Monday, April 18, 2011

The City That Has Fallen

A strong sense of beauty somehow clung to the mental image of the town, even to one who, as I, had never seen the place, its glamour always had a sort of hidden foreboding in it. There was ever the same suggestion of lethal malefic genius behind all the story that was told of its curiously morbidezza, amorousness of the day, and its childlike desire to forget the night. It was too far, as it sometimes seemed, and in the glory in which it lay and in which it lingered in thought, there seemed something of a light that held a pale tone of bale back of all its bliss. Its people loved it with that intensity with which we love what we are likely to lose. William Marion Reedy (h/t)

Despite having adopted Philly in recent years, I am a San Franciscan in birth and heritage. I haven't been back very much since I went off to college in 1998, especially now that my parents live elsewhere, and whenever I do return the city grows less and less recognizable. In 1998 the internet boom had started but had not yet fully transformed the city; there was no Pac Bell Park or expensive farmers market in the Ferry Building. It was impossible to look at the waterfront and in your mind's eye not see the horrible Embarcadero Freeway rushing by. Traces of the 1989 earthquake were, in fact, still visible everywhere--scaffolding intermittently going up to do repairs, various operations to buttress sagging walls, and condemned buildings still pitting the city. I was back in the city for a wedding this fall, and it was as beautiful as ever, but I felt like a tourist. Certainly my parents could never afford to live there now, at least not in a two-bedroom apartment in the Marina they rented from a retired Italian barber for a ludicrously low price in the 1970s.

Something about the annual observance of the anniversary of the 1906 earthquake. Over a century later, the city still observes it, and I'm glad it does. I had family in the city back then; I think it was my great-great grandfather's generation? Something like that. Recent enough in the past that my grandmother knows stories about her grandfather (I think it was?) sitting on a hill at the Presidio watching the city burn down. That's the quintessential San Francisco experience, as Reedy says, loving something you know you are going to lose.

Sunday, April 17, 2011

Life After Mahler

"Let's face it. There are very few things left in Philadelphia that are still world class. The Philadelphia Orchestra tops the list," wrote Stuart E. Hirsch in a note to Worley and CEO Allison B. Vulgamore.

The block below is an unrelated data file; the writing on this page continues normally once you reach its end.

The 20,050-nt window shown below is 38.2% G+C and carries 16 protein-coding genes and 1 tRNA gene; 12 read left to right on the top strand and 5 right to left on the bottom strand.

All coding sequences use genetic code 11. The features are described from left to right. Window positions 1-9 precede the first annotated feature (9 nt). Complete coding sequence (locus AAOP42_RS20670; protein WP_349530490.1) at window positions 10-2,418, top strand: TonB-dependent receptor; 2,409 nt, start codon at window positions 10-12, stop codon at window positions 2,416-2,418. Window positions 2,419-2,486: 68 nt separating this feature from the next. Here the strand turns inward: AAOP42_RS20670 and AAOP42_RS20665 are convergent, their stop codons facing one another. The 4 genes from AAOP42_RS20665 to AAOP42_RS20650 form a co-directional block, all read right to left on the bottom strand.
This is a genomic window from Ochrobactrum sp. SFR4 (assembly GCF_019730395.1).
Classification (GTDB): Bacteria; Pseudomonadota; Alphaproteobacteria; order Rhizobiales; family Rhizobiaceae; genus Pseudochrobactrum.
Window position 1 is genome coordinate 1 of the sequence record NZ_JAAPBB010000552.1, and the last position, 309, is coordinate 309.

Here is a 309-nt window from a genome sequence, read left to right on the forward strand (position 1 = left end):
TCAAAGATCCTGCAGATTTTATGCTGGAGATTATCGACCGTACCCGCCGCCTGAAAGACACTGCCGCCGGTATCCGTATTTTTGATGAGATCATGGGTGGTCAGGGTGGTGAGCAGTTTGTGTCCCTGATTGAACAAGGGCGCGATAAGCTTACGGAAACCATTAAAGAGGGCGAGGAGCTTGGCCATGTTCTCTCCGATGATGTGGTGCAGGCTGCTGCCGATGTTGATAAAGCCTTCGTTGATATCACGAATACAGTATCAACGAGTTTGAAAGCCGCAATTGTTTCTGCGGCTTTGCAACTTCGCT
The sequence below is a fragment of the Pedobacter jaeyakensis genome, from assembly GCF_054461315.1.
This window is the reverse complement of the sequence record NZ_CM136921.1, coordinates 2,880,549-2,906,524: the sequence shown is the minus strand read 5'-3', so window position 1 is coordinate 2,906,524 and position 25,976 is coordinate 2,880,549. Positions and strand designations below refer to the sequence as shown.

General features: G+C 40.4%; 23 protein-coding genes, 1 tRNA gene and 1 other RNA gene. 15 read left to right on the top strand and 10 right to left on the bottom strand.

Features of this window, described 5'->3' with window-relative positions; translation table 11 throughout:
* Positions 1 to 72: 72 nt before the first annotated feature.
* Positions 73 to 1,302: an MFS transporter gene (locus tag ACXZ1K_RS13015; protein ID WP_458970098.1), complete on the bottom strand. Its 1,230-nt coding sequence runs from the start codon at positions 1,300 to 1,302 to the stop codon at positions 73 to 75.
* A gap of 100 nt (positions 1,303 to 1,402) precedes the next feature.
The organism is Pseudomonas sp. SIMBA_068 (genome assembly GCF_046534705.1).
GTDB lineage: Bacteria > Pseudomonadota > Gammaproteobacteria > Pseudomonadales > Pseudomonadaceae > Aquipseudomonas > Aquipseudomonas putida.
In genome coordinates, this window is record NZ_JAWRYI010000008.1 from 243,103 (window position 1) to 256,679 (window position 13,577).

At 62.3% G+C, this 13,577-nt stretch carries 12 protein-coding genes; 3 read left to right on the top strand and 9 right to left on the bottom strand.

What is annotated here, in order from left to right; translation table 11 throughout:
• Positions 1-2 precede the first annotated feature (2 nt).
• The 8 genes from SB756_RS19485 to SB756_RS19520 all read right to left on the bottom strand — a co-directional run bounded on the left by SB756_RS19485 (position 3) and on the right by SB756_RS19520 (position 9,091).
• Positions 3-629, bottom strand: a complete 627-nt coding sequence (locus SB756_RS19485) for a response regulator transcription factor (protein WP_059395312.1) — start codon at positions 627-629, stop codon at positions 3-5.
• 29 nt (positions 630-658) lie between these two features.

So yes, the news out of Broad Street is bad: the great Philadelphia Orchestra is declaring Chapter 11 so as to restructure its various obligations, although as Peter Dobrin points out, the obligations about which the board seems most concerned is the musicians' pension fund. The Orchestra in fact still has very substantial assets and no debt, but apparently annual operating expenses are out of whack, and they hope to work out something favorable with a bankruptcy court judge.

A lot of ink is going to be spilled on this issue for some time to come, most hinging on that anxiety voiced by Stuart Hirsch: how can Philadelphia, a relatively poor city by the standards of our East Coast neighbors (let alone international competitors), continue to maintain a world-class orchestra? I am disappointed, however, in the terms of the debate. Neither the board nor the musicians seem to be asking what I think is the more important question: what does it mean to be a world-class orchestra in the twenty-first century? Do I want Philly to have one? Hell yes! Do I think "world-class" should be equated with the ability to play Mahler better than anyone else? I really don't think so.

Just this weekend, the Delaware Symphony Orchestra did Mahler 2, with none other than the illustrious University of Delaware choirs in support, and although I was unable to attend, I gather they did a credible job of it. Would the Philly Orchestra have done a better job? Probably, but does that make us world class? In my book, to be world class means being at the forefront of the musical scene. It means challenging and educating its audiences, it means building a broader base of support for musical culture. Frankly, it means making headlines with daring (and hopefully successful) programming choices. That's what world-class orchestras do. In the year 2011, it is simply not enough to just find the best musicians in the world and let them have at the greatest hits of 1890-1910.

I mean, look at the program for next season. I attend fairly regularly, and would like to be a subscriber, but I honestly have trouble finding enough interesting concerts to justify it. There are a few warhorses I wouldn't mind hearing, but the closest thing I see to a conversation starter is a concert version of Elektra next May. The only nods to contemporary music the entire season are one work by Higdon, another by Michael Torke, and then Esa Pekka is conducting his violin concerto. You want to be world-class? Try keeping up with the world.

And it's not an either-or proposition, a world-class orchestra should be able to branch out creatively and still do a great job with Mahler 2. SF and LA have long done it, NY has started to. Stowkowski and Ormandy were our heyday because they placed the Orchestra at the center of western musical cultural in the middle of the twentieth century. It's a losing proposition to try to put today's Orchestra in the center of western musical culture of...well, sixty years ago.

So the position of this Philadelphian is as follows: I believe the Philadelphia Orchestra needs to reorganize and restructure, and maybe Chapter 11 will allow for that to happen. But we need to put musical choices at the center of the discussion, and aim for the future not the past.